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Ma invites anti-nuclear mothers to visit fourth nuclear power plant

2013/03/31 21:07:12

President Ma Ying-jeou (right) and Irene Chen

Taipei, March 31 (CNA) President Ma Ying-jeou on Sunday invited a group of Taiwanese mothers who are against the use of nuclear energy to visit the controversial fourth nuclear power plant in New Taipei.

During a discussion with representatives of Mom Loves Taiwan, an alliance established to supervise the use of nuclear power, Ma invited the activists to tour the power plant.

"Visiting the facility doesn't mean you support it, but you should as least visit what it is that you're supervising," he said.

Irene Chen, founder of the alliance and board director of the Fubon Cultural and Educational Foundation, said many countries are reducing their reliance on nuclear energy.

France plans to cut nuclear power from 75 percent to 50 percent of its power generation mix, and Germany, which recently got 20 percent of its electricity from nuclear energy, is phasing it out completely, she said.

With nuclear power plants currently generating only 20 percent of Taiwan's electricity, "we have the ability and great chance to move toward a nuclear free society," Chen said.

She said nuclear safety is the public's biggest concern, but the Control Yuan has so far censured state-run utility Taiwan Power Co. and other entities 16 times for the fourth nuclear power plant and 10 times for their handling of nuclear waste, leaving people feeling "extremely uneasy."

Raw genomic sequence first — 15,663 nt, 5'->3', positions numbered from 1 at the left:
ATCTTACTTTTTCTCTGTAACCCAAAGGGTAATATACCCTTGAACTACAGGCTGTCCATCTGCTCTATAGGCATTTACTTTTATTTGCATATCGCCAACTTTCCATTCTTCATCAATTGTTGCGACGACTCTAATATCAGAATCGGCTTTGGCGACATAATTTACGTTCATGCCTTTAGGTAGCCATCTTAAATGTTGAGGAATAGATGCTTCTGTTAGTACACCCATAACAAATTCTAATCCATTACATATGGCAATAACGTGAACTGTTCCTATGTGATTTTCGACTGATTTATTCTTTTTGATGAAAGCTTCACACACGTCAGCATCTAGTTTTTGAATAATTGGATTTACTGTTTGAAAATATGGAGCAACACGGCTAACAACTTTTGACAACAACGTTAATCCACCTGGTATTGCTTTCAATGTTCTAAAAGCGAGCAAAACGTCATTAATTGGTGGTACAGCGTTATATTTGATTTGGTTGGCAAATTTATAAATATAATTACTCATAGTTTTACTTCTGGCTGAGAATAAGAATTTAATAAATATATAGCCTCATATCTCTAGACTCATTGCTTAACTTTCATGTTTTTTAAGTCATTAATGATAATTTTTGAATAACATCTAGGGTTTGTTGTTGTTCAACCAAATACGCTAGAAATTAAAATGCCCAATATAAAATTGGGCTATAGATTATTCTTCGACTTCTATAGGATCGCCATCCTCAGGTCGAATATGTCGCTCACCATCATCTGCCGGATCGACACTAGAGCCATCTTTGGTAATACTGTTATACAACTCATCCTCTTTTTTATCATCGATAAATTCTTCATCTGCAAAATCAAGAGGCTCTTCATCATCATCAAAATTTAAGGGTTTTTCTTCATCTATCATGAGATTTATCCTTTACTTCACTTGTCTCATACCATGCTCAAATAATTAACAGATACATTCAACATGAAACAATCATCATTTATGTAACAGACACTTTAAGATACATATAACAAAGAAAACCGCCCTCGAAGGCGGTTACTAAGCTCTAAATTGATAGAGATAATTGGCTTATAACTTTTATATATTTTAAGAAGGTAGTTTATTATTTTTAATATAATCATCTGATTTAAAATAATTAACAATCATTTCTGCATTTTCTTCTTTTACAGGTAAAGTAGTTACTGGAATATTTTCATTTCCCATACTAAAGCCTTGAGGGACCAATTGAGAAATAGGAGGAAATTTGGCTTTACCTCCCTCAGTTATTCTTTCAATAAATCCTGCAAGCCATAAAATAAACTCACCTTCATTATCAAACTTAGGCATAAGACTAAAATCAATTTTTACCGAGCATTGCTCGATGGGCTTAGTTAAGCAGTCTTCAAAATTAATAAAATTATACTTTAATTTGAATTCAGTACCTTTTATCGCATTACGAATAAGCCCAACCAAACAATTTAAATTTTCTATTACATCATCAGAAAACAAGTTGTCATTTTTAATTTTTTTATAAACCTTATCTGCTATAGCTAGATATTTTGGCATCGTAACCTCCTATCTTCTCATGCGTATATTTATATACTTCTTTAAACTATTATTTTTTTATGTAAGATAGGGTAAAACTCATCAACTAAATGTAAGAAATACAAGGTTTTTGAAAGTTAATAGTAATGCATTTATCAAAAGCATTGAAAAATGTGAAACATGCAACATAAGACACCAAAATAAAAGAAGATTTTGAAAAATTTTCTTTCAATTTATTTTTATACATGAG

She asked the government to fully inform the public on how it plans to handle nuclear waste and its preparations for decommissioning nuclear power plants.

On the debate over whether a referendum should be held to decide the fate of the fourth nuclear power plant, Chen said the information revealed to the public so far is "incomplete" and that a referendum held in haste might result in a divided society.

She also urged the government to set up a platform that provides information on nuclear power to the public and answers questions on nuclear energy from ordinary citizens.

Ma said the issue of the fourth nuclear power plant has already confounded the country for 20 years, and he hoped that Taiwan's people, with enough understanding of nuclear energy, could solve the issue through a referendum once and for all.

The president said a nuclear-free homeland is the ultimate goal for Taiwan under three conditions -- that the country can maintain reasonable electricity rates, keep its pledge to the international community to reduce carbon emissions and not have to ration power.

He also said the country should develop alternative energy sources and reduce its reliance on energy imports.

The three nuclear power plants currently operating in Taiwan -- two in New Taipei and the other in Pingtung County -- are all around three decades old and are scheduled to be decommissioned in the next 12 years.

Taiwan Power Co. is hoping to use the fourth nuclear power plant to replace some of the power lost when the other three nuclear power stations go off line.

(By Rogge Chen, Huang Chiao-wen and Jamie Wang)